I don’t normally respond to opposing arguments, nor delete them, because a dialogue is necessary and everyone who has different experience should have them validated- mine are no more authentic or personal than yours.
In this instance, however, I’d like to clarify- we all have things we don’t like about ourselves, but there is a distinct difference between an insecurity, an gender dysphoria. I am not diminishing, not minimizing people with insecurities over their body shape, size or build- in fact- i pay great respect to that in the article you’ve commented on. Speaking for myself, solely, I can attest to the fact that my dysphoria, my mind in full disagreement with my body, and my desperation to be recognized and acknowledged for how I preferred to be seen versus how I believed the word saw me did grave damage to my self worth. Much of my ability to experience genuine happiness hinged on whether or not I was able to move through society without being heckled, stared at, laughed at or worse, violently attacked. Women with abundant hair on their arms may not like it, but they’re not living in fear of being killed due to it being a gender indicator.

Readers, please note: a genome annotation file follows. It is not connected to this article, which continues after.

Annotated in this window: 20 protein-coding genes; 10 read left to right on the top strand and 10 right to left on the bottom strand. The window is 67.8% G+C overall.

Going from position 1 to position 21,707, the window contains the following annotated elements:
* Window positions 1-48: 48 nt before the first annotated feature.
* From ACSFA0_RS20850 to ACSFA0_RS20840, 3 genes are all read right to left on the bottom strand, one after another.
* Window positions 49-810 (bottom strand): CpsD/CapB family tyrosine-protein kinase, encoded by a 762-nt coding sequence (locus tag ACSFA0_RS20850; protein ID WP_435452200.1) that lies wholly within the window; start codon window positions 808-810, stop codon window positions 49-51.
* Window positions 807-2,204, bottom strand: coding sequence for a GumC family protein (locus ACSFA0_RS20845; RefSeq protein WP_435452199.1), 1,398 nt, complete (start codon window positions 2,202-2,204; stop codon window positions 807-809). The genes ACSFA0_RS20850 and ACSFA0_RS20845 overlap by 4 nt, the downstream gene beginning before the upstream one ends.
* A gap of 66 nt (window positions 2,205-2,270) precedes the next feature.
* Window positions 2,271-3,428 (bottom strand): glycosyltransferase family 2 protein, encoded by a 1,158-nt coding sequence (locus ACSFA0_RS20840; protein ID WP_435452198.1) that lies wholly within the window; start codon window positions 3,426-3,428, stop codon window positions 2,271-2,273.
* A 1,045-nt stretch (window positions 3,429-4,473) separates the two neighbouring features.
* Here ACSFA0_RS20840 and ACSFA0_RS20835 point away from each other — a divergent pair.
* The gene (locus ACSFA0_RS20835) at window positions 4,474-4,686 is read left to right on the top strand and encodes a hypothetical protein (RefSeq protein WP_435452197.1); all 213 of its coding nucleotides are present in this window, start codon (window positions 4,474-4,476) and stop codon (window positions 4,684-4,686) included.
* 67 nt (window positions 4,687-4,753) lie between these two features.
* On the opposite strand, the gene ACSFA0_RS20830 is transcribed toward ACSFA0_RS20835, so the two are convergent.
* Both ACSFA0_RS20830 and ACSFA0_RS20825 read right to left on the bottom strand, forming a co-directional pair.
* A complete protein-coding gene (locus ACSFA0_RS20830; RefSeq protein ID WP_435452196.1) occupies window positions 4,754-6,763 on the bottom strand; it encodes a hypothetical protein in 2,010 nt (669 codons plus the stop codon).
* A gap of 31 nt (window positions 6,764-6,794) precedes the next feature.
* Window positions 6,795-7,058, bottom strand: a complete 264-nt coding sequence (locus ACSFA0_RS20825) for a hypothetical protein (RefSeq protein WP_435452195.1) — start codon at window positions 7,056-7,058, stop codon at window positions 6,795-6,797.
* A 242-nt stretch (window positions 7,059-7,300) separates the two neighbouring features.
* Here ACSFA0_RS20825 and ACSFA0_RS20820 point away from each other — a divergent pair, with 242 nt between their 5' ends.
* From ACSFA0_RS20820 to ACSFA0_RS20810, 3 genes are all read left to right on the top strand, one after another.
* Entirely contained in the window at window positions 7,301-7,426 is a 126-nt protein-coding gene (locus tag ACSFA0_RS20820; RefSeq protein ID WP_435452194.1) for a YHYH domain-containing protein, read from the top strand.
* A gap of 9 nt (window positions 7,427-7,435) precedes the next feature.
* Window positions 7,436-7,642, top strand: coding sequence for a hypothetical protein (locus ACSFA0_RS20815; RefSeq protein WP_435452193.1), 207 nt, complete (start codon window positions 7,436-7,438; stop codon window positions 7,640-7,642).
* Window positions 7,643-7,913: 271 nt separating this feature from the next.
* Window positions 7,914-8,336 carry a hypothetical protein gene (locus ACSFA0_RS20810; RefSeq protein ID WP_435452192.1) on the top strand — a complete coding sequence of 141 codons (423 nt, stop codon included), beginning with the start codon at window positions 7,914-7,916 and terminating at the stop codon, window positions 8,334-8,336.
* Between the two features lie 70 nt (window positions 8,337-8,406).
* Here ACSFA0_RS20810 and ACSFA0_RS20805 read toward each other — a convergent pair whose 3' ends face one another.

This piece is to reaffirm, uplift and validate the transgender community who have suffered in the same ways that I and many other have as a result of our appearance not falling between the goal posts of specific masculinity or femininity. It was not meant to reduce the plight of cis people who feel inadequate by comparison to their fellow cis peers. They do not, however, suffer the same, long term emotional damage that a trans person living in the wrong body does. I understand you don’t agree with that assessment, and that’s perfectly okay.